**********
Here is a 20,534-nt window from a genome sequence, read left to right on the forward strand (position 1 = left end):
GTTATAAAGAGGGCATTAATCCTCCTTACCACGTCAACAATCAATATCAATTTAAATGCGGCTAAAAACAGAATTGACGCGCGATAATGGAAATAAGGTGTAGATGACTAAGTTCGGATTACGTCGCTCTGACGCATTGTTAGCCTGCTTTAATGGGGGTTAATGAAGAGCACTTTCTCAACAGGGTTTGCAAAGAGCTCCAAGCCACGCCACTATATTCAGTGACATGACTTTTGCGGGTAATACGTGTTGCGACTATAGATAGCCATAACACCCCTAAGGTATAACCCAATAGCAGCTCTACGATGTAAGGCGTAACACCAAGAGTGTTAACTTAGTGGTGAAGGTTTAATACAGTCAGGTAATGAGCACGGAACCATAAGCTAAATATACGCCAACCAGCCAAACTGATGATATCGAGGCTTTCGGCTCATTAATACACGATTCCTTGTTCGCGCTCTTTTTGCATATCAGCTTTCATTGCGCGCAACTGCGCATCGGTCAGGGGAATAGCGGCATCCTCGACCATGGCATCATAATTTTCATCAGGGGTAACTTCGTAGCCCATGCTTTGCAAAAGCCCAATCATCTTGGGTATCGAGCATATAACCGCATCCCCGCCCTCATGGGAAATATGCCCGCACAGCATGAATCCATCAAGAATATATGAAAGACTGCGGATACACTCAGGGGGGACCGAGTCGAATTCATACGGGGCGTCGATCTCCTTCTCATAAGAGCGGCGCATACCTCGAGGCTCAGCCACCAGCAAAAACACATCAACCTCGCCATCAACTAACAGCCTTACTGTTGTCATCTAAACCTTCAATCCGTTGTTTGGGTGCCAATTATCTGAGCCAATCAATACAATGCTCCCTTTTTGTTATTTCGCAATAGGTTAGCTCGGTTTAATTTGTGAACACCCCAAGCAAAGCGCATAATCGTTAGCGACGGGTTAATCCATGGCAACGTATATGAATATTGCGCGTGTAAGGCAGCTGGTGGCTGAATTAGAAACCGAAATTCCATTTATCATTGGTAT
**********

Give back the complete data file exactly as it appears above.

Here is a 20,534-nt window from a genome sequence, read left to right on the forward strand (position 1 = left end):
GTTATAAAGAGGGCATTAATCCTCCTTACCACGTCAACAATCAATATCAATTTAAATGCGGCTAAAAACAGAATTGACGCGCGATAATGGAAATAAGGTGTAGATGACTAAGTTCGGATTACGTCGCTCTGACGCATTGTTAGCCTGCTTTAATGGGGGTTAATGAAGAGCACTTTCTCAACAGGGTTTGCAAAGAGCTCCAAGCCACGCCACTATATTCAGTGACATGACTTTTGCGGGTAATACGTGTTGCGACTATAGATAGCCATAACACCCCTAAGGTATAACCCAATAGCAGCTCTACGATGTAAGGCGTAACACCAAGAGTGTTAACTTAGTGGTGAAGGTTTAATACAGTCAGGTAATGAGCACGGAACCATAAGCTAAATATACGCCAACCAGCCAAACTGATGATATCGAGGCTTTCGGCTCATTAATACACGATTCCTTGTTCGCGCTCTTTTTGCATATCAGCTTTCATTGCGCGCAACTGCGCATCGGTCAGGGGAATAGCGGCATCCTCGACCATGGCATCATAATTTTCATCAGGGGTAACTTCGTAGCCCATGCTTTGCAAAAGCCCAATCATCTTGGGTATCGAGCATATAACCGCATCCCCGCCCTCATGGGAAATATGCCCGCACAGCATGAATCCATCAAGAATATATGAAAGACTGCGGATACACTCAGGGGGGACCGAGTCGAATTCATACGGGGCGTCGATCTCCTTCTCATAAGAGCGGCGCATACCTCGAGGCTCAGCCACCAGCAAAAACACATCAACCTCGCCATCAACTAACAGCCTTACTGTTGTCATCTAAACCTTCAATCCGTTGTTTGGGTGCCAATTATCTGAGCCAATCAATACAATGCTCCCTTTTTGTTATTTCGCAATAGGTTAGCTCGGTTTAATTTGTGAACACCCCAAGCAAAGCGCATAATCGTTAGCGACGGGTTAATCCATGGCAACGTATATGAATATTGCGCGTGTAAGGCAGCTGGTGGCTGAATTAGAAACCGAAATTCCATTTATCATTGGTAT